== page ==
On Vera Rubin and the idea of needing permission to do science

A friend just forwarded me the link to the obituary for Vera Rubin by NPR. She faced gender discrimination in her career as an astronomer but also became a trailblazer for women, eventually making a groundbreaking confirmation of the existence of dark matter.

In reading the obit, I found a couple of compelling points. First, that she championed science literacy (much as I hate that term), particularly among elected officials. Second, she reiterated the importance of role models for imagining future careers, saying, “”I didn’t know a single astronomer, male or female … I didn’t think that all astronomers were male, because I didn’t know [what an astronomer was].”

Finally, most strikingly, she wrote about her three assumptions that she lives by in her book Bright Galaxies, Dark Matters, in thinking about whether women can do science and do it successfully. However, in particular in the third principle she starts out with “we all need permission to do science.” That just about floored me, but upon reflection, I feel that’s a really smart encapsulation of what is enacted in weed-out courses and more broadly, in precollege (and even some college and grad school) science education.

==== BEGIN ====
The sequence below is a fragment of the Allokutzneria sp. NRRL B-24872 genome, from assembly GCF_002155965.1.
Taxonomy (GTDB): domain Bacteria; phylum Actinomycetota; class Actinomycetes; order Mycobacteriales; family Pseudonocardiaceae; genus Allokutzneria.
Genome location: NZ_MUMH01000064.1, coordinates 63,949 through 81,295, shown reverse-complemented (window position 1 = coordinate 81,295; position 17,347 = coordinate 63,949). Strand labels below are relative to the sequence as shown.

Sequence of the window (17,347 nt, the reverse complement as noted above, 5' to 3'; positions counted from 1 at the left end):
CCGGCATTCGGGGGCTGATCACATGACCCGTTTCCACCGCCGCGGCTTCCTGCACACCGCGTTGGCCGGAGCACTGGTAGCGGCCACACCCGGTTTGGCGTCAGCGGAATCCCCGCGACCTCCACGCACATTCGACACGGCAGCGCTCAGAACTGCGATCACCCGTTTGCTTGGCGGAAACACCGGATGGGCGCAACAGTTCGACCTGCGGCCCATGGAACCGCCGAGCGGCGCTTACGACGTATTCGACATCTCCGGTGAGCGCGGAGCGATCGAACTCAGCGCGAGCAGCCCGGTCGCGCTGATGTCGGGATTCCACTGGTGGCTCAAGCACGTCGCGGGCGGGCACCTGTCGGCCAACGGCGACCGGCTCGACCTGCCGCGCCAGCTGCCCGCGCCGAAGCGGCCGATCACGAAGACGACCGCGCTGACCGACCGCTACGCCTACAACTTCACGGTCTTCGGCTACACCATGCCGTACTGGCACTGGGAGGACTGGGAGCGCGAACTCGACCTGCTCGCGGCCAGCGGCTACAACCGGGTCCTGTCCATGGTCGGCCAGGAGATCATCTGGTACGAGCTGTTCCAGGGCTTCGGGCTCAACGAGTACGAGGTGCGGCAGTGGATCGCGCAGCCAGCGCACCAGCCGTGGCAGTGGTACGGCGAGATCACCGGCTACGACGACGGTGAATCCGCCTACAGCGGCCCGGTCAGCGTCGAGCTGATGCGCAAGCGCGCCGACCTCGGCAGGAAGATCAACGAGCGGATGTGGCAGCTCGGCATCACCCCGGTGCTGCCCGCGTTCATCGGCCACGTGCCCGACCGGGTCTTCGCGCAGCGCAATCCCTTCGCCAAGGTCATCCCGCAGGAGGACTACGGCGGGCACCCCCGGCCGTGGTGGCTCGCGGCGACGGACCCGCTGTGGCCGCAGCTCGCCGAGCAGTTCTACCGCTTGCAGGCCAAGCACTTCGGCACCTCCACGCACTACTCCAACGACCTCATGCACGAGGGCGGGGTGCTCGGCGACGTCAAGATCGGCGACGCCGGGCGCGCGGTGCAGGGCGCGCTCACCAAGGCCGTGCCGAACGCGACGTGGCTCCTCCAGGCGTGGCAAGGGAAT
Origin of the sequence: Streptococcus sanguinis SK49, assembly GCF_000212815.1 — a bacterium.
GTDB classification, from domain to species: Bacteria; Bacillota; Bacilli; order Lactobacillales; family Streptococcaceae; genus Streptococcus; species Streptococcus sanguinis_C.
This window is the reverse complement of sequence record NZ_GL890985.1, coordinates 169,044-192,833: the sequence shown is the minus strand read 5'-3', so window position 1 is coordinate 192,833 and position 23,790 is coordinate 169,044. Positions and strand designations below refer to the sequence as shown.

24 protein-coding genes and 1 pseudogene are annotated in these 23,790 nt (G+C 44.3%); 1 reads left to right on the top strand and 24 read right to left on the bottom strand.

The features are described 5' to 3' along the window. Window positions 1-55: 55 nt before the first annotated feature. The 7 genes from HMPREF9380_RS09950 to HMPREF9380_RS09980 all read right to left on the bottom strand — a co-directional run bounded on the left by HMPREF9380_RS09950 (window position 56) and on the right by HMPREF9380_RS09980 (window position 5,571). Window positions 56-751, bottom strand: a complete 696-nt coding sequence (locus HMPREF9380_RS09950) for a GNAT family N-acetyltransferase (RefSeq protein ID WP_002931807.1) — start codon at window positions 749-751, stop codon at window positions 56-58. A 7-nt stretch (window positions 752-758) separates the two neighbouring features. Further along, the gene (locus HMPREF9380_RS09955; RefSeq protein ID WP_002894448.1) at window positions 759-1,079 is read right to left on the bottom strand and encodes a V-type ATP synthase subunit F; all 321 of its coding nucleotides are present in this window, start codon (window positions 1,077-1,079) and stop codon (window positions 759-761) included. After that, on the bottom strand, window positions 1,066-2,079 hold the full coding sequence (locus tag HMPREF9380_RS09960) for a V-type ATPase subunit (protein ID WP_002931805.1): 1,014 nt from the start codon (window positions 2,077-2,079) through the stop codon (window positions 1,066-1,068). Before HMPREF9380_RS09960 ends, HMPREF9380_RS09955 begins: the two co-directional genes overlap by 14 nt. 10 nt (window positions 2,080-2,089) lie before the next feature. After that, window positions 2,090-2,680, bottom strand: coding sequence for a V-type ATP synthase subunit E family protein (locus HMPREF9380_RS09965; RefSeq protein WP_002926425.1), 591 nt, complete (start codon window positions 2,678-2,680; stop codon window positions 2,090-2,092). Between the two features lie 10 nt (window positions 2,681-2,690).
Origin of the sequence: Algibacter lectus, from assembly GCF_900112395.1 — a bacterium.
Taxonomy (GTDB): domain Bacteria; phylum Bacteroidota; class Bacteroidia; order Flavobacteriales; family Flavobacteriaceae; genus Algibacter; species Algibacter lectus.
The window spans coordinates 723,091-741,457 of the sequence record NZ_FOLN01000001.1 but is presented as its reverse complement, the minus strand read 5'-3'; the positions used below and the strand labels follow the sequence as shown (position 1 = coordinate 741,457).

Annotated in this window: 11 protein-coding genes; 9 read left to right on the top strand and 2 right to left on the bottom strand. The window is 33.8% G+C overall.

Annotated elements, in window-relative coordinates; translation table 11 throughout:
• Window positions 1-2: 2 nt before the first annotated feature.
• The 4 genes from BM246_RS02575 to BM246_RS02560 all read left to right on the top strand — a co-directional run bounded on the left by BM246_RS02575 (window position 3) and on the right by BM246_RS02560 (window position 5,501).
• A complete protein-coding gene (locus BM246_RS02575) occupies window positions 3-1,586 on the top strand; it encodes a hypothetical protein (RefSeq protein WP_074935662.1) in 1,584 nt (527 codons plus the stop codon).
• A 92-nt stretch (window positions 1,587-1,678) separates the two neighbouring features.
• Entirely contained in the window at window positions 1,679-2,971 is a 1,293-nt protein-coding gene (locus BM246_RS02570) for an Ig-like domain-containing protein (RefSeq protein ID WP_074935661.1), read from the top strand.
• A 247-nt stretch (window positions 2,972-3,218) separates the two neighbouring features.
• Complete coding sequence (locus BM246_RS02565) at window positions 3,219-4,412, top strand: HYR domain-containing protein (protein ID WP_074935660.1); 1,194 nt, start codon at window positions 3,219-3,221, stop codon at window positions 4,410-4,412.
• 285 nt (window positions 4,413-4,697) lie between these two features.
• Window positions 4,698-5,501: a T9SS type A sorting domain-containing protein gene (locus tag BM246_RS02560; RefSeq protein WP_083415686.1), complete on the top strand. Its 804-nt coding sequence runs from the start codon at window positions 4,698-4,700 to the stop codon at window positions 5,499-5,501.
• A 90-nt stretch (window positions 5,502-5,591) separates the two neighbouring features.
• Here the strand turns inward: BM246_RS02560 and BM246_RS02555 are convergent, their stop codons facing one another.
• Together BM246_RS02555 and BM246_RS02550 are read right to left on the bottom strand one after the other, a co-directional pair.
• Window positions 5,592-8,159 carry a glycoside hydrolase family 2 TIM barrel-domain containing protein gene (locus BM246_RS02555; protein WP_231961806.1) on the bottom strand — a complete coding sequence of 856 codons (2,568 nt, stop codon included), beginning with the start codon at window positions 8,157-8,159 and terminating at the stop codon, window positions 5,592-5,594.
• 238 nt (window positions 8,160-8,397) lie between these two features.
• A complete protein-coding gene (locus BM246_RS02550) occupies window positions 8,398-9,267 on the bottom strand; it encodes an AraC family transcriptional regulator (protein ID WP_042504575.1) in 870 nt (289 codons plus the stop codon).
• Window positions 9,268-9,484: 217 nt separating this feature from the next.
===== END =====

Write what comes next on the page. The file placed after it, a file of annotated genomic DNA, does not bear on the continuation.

This is especially true of the jargon science uses. If you don’t grasp the lingo, and don’t learn the vocabulary through memorization as you’re often expected to do in school, you can’t join the club and “do science” – you won’t “gain permission”. To me, it was never an issue – I naturally was good at memorizing science, so I got permission early on. So I’ve rarely had to think about having permission at least to speak science.

It’s one more hurdle many people who want to do science have to jump – and for people of color and women who start out behind, maybe that’s what keeps them from starting to jump in the first place. That’s one of my major goals – to get rid of the language barrier, at least – so that science is no longer something people feel they need permission to speak about. Thinking about it in this way helps me look at the problem differently (and actually makes the term science literacy even more problematic). So thank you, once again, to Vera, pioneer in so many ways.

#equity #citizenscience #nojargon #youreinvited


Posted: December 27, 2016

Tags: Katie Stofer

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